Author Topic: regarding semantics of coin vs. medal  (Read 1128 times)

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Offline Y7ASyxC

regarding semantics of coin vs. medal
« on: 2016 Sep 04, 09:08:59 AM »

This is just my personal opinion. In my mind, non-fiat coins are still coins. In this regard i agree with badon's 'walks like a duck' thesis, and i will always call my non-fiat coins coins.

A medal is something you win in the olympics. A coin is a coin.

just my .1 grams.. :)

regards, mike
  • never argue with idiots

Offline Y7ASyxC

Re: regarding semantics of coin vs. medal
« Reply #1 on: 2016 Sep 04, 09:29:02 AM »
edit: from

medal (n.)

1580s, from Middle French médaille (15c.), from Italian medaglia "a medal," according to OED from Vulgar Latin *metallea (moneta) "metal (coin)," from Latin metallum (see metal). The other theory [Klein, Barnhart, Watkins] is that medaglia originally meant "coin worth half a denarius," and is from Vulgar Latin *medalia, from Late Latin medialia "little halves," neuter plural of medialis "of the middle" (see medial (adj.)). Originally a trinket or charm; as a reward for merit, proficiency, etc., attested from 1751.

medal (v.)
1845, "stamped onto a medal," from medal (n.). From 1857 as "to award (someone or something) a medal;" intransitive sense is 20c. Related: Medaled; medalled; medaling; medalling.


coin (n.)
c. 1300, "a wedge," from Old French coing (12c.) "a wedge; stamp; piece of money; corner, angle," from Latin cuneus "a wedge." The die for stamping metal was wedge-shaped, and the English word came to mean "thing stamped, a piece of money" by late 14c. (a sense that already had developed in French). Compare quoin, which split off from this word 16c. Modern French coin is "corner, angle, nook." Coins were first struck in western Asia Minor in 7c. B.C.E.; Greek tradition and Herodotus credit the Lydians with being first to make and use coins of silver and gold.

coin (v.)
"to coin money," mid-14c., from coin (n.). Related: Coined; coining. To coin a phrase is late 16c. A Middle English word for minter was coin-smiter.


metal (n.)
mid-13c., from Old French metal "metal; material, substance, stuff" (12c.), from Latin metallum "metal; mine, quarry, mineral, what is got by mining," from Greek metallon "metal, ore" (senses only in post-classical texts; originally "mine, quarry, pit"), probably from metalleuein "to mine, to quarry," of unknown origin, but related somehow to metallan "to seek after." Compare Greek metalleutes "a miner," metalleia "a searching for metals, mining."

metal (adj.)
late 14c., from metal (n.).

medial (adj.)
1560s, "pertaining to a mathematical mean," from Late Latin medialis "of the middle," from Latin medius "in the middle, between; from the middle," as a noun (medium) "the middle;" from PIE *medhyo- "middle" (source also of Sanskrit madhyah, Avestan madiya- "middle," Greek mesos, Gothic midjis, Old English midd "middle," Old Church Slavonic medzu "between," Armenian mej "middle"); perhaps related to PIE root *me- "between." Meaning "occupying a middle position" is attested from 1721.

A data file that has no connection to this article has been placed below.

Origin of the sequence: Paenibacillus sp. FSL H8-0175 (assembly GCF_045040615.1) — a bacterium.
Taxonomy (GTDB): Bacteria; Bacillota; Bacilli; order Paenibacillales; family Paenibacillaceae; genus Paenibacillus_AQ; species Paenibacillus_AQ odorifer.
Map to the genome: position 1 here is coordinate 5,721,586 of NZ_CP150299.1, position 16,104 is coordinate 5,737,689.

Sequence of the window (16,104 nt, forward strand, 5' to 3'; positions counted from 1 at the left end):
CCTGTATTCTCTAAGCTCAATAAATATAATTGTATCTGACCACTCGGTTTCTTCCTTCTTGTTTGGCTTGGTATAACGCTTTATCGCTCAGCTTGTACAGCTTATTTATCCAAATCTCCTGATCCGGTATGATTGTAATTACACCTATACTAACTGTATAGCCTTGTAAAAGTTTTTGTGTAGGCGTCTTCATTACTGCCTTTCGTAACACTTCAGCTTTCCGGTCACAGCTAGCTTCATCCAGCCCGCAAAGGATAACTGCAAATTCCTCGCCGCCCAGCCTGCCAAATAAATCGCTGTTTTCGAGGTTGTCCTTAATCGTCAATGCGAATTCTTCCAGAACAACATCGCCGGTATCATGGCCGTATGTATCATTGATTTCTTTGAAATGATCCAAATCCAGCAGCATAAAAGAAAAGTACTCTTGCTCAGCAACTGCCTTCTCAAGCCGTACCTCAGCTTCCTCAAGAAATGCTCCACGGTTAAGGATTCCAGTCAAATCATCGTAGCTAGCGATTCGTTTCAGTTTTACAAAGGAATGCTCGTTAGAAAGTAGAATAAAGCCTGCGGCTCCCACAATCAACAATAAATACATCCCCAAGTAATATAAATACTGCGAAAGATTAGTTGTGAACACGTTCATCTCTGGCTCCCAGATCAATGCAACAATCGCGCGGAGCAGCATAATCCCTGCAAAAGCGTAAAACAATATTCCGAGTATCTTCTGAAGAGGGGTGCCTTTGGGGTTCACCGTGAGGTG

medial (n.)
"a medial letter," 1776, from medial (adj.).
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Offline Y7ASyxC

Re: regarding semantics of coin vs. medal
« Reply #2 on: 2016 Sep 04, 09:31:28 AM »
quoin (n.)
1530s, "a cornerstone," variant spelling of coin (n.); in early use also in other senses of that word, including "a wedge."
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Offline Y7ASyxC

Re: regarding semantics of coin vs. medal
« Reply #3 on: 2016 Sep 05, 11:08:51 AM »
medallion (n.)
1650s, from French médaillon (17c.), from Italian medaglione "large medal," augmentative of medaglia (see medal).
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Offline badon

Re: regarding semantics of coin vs. medal
« Reply #4 on: 2016 Sep 09, 02:11:12 PM »
Thanks for researching this topic. I've decided the only unambiguous definition for the word "medal" is "coin given as an award". Off the top of my head, I can't think of any award medals that aren't metal and at least vaguely coin-like in being cast or die-struck from metal, and typically made to look like gold, silver, or copper. I had the idea to make a website that explains all of this in a very simple way, so anyone who says "it's not a coin, it's a medal" can be compared to a "coin duck" or an "alchemist", haha.

The comparison that seems to be making people think is comparing the failed millennia-long efforts to turn lead into gold, with the failed efforts to turn "fiat" into "coin". The alchemists want everyone to believe they can turn "fiat" into "coin", and they're so bold as to claim they have turned ALL "fiat" into "coin", such that it is no longer acceptable to call a coin coined by coining a coin if it isn't a fiat coin. That's retarded, and people need to be warned about how retarded it is. Here's the article about it:

Lies: A coin coined by coining is not a coin if it’s not a fiat coin

Another one that might work is to call the believers in alchemy "mercury drinkers", as explained here:

Re: I really cannot get the reason that people are stuck with fiat, Non fiat has more interesting design

Or maybe elixir or tonic drinkers:

If you have any other meme-able ideas, share them! You did the basic legwork of researching the definitions, so I think this topic is the best one to consolidate our activism about it here.
« Last Edit: 2016 Sep 09, 02:30:08 PM by badon »
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